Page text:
Father of the Bride Cover Art (1950)
Film Information and Synopsis:

Release Date: 16 June 1950
Director: Vincente Minnelli
Short Synops​is: Father of the Bride(1950) is a comedy about the happenings of an American family when a daughter becomes engaged and ultimately married. As the first of her siblings to enter this matrimonial bliss, Kay (played by Elizabeth Taylor) causes change that cannot be ignored. The protagonist and father, Stanley (Spencer Tracy) struggles to come to terms with his shrinking pocket book, second-place importance, and loss of his beloved daughter. His coping skills are further challenged by his wife, Ellie (Joan Bennett) who seems enthusiastically willing to betray him as she spends his savings and ogles over her new son-in-law to be.

My Review:

Minnelli’s 1950s version of Father of the Bride is a warm and charming movie which exemplifies much of American Comedy. Although this film has been largely forgotten by film critics and the American populous in general, in its time it was nominated for four Academy Awards and seemed destined for a life similar to Howard Hawk’s Bringing Up Baby. Unlike Hawk’s comedy, however, Father of the Bride was a box office hit and inspired the 1991 remake of the same name starring Steve Martin and Diane Keaton. It is the timeless aspect of this narrative which speaks to the American core and led to the success of the 1991 remake. Unfortunately, it is this success and remake which has deemed the originally largely forgotten. Many contemporary movie-goers do not even know an original exists. They think only of the less impressive latter version. Furthermore, the market has been saturated with a television series during the 1960’s of the same name, the original novel (which the films were based on), as well as a three act play. Clearly, the film has been a victim of its own success.

Despite the market saturation of the Father of the Bride product, when taken in its own context, the movie’s extraordinarily written screenplay and masterly directed presentation is seamless in its style. The viewer is so taken with the sympathetically charismatic narration by Stanley (Spencer Tracy) and the relatable relationship between this father and daughter (Elizabeth Taylor) that many of the sexist, classist, and racist aspects of the film melt away. Yes, Father of the Bride is a product of its 1950’s inception with all its “traditionalism”, yet, this does not take away from the superb acting, brilliant screenwriting, and polished directing of the timeless film.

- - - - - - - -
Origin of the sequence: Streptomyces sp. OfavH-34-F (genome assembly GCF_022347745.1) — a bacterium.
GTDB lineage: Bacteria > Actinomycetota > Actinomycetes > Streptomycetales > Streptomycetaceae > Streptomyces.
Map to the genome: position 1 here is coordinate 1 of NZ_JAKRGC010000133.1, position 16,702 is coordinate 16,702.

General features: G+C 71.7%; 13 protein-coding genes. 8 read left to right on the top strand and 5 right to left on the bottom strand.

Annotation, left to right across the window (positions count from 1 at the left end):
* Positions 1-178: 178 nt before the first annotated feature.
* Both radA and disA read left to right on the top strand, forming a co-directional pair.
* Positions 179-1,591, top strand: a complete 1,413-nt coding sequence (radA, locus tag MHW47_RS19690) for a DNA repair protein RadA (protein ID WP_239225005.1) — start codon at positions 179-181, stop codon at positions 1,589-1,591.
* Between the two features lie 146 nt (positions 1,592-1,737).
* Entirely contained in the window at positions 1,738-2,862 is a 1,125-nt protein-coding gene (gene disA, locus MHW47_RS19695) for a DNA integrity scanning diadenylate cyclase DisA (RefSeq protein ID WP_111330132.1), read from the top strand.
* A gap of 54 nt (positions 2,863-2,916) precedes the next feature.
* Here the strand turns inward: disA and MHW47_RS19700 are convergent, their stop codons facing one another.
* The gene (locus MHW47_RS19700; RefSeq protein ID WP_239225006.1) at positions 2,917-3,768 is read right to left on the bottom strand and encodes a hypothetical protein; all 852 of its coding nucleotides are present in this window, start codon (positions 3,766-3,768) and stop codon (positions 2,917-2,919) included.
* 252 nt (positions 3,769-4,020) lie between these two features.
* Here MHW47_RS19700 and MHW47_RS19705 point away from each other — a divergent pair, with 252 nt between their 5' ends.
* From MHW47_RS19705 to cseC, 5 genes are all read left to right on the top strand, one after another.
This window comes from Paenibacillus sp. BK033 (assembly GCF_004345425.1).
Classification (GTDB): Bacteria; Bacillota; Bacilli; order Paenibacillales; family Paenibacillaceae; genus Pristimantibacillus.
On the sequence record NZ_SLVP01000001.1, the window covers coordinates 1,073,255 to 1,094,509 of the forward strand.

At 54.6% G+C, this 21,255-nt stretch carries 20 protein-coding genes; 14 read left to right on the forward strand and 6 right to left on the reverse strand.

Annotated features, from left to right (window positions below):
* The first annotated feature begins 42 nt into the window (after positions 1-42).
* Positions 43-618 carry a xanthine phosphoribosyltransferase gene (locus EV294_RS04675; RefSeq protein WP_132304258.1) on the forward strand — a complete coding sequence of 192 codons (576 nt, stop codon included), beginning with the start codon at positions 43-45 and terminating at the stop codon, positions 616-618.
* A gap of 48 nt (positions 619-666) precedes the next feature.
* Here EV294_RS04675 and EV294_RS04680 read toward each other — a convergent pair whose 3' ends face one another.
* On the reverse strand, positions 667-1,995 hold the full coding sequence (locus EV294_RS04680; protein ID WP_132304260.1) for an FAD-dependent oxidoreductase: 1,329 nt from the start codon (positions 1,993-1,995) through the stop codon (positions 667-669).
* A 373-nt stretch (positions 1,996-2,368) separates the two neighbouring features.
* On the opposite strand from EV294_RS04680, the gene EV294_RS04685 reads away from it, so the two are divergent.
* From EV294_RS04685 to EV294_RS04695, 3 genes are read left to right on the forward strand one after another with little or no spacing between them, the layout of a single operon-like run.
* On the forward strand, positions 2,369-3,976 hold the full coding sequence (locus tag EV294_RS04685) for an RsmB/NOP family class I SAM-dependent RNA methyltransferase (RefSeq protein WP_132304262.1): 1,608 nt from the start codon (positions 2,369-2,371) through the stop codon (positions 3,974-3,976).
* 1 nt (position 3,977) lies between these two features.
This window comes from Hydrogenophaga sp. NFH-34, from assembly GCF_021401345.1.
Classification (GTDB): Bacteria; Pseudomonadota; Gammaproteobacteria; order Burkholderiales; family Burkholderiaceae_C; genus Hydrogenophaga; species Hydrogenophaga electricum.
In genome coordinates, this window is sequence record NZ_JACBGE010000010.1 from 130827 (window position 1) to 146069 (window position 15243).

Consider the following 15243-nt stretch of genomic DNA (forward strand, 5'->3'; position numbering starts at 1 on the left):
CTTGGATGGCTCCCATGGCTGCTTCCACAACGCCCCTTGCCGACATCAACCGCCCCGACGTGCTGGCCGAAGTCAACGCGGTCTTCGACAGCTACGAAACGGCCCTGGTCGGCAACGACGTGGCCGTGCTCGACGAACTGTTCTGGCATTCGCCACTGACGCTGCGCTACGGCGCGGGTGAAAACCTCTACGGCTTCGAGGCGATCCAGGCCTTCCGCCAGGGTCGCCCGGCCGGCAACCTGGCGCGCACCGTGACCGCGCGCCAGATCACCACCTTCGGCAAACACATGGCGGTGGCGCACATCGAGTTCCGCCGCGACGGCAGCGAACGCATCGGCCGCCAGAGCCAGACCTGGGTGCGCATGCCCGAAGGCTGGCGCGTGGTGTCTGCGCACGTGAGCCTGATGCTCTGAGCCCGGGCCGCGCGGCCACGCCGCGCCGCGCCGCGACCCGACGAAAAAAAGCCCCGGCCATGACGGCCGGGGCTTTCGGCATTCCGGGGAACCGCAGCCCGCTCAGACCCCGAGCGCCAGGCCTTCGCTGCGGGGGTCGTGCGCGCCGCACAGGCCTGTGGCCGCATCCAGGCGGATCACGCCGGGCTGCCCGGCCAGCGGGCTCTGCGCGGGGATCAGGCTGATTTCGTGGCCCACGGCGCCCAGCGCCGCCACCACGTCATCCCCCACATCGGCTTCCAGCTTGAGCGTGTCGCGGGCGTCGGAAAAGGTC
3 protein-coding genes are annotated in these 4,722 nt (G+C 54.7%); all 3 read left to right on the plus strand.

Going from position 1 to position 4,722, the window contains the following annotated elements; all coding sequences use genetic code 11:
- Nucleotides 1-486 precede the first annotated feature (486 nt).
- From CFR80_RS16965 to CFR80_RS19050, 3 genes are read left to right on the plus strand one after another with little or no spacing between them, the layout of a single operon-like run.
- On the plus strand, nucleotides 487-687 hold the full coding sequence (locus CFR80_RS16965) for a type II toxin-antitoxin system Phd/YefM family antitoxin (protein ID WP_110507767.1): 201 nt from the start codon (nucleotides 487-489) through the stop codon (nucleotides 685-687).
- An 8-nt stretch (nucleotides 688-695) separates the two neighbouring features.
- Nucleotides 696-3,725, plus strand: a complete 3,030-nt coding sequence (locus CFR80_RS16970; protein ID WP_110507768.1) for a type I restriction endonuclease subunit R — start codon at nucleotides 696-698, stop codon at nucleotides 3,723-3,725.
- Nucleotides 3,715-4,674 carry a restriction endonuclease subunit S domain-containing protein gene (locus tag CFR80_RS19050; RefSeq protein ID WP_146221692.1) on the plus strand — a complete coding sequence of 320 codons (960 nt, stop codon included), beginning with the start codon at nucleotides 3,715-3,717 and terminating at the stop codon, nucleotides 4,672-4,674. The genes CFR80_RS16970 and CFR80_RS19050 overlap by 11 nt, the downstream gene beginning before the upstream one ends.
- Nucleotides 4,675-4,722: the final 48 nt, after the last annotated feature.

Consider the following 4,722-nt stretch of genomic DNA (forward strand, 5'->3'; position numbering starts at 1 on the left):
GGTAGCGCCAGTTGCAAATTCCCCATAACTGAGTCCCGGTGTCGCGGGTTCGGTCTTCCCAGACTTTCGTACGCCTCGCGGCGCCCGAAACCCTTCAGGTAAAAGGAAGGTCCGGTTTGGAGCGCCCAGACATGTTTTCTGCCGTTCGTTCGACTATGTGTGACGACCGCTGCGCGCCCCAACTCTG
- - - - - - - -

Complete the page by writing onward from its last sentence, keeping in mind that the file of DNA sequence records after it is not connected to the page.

Academic Analysis:

A young Frances Goodrich
In 1950 when Vincente Minnelli’s Father of the Bride was created, very few women succeeded in Hollywood beyond the glitz and glamour of the on-screen roles. Females simply did not direct or screen write – at least not successfully. Of course, there are always exceptions. Ida Lupino, Frances Goodrich, Isobel Lennart, Leigh Brackett, and Betty Comden were the deviants. Yet, even these women were expected to either co-write with men or write women’s interest films. Ida Lupino was the only director; she created feminist films centered on strong women leads. Of all of these tinsel-town anomalies, it is Frances Goodrich who stands out.

Unlike Lupino and Brackett, Goodrich does not draw a hard line of harsh settings and feminist agendas nor does she write female perspective pieces like Lennart and Comden. Rather, Comden (along with her husband Albert Hackett) create a screenplay focusing on a father – a man alienated by his predicament. It is this film, Father of the Bride (1950) that stands as a cross-road of heart-felt comedy, “traditionalism” of the 1950s, sexism, racism, classism, and a woman’s perspective of fatherhood. As a clear intersection of many issues surrounding the post-WWII boom, this film helps explain the issues that would ultimately lead up to the civil unrest of the 1960s and tells contemporary viewers something of a woman’s perspective of the time. Clearly, Father of the Bride with its four Academy Award nominations (including Best Screenplay) reveals an anomaly – one which reflects the “traditional” American public of the time and yet breaks with these same traditions (through the acclaim of Frances Goodrich). Such inconstancies reflect movement of boundaries and idealistic conflict that has come to personify American cinema.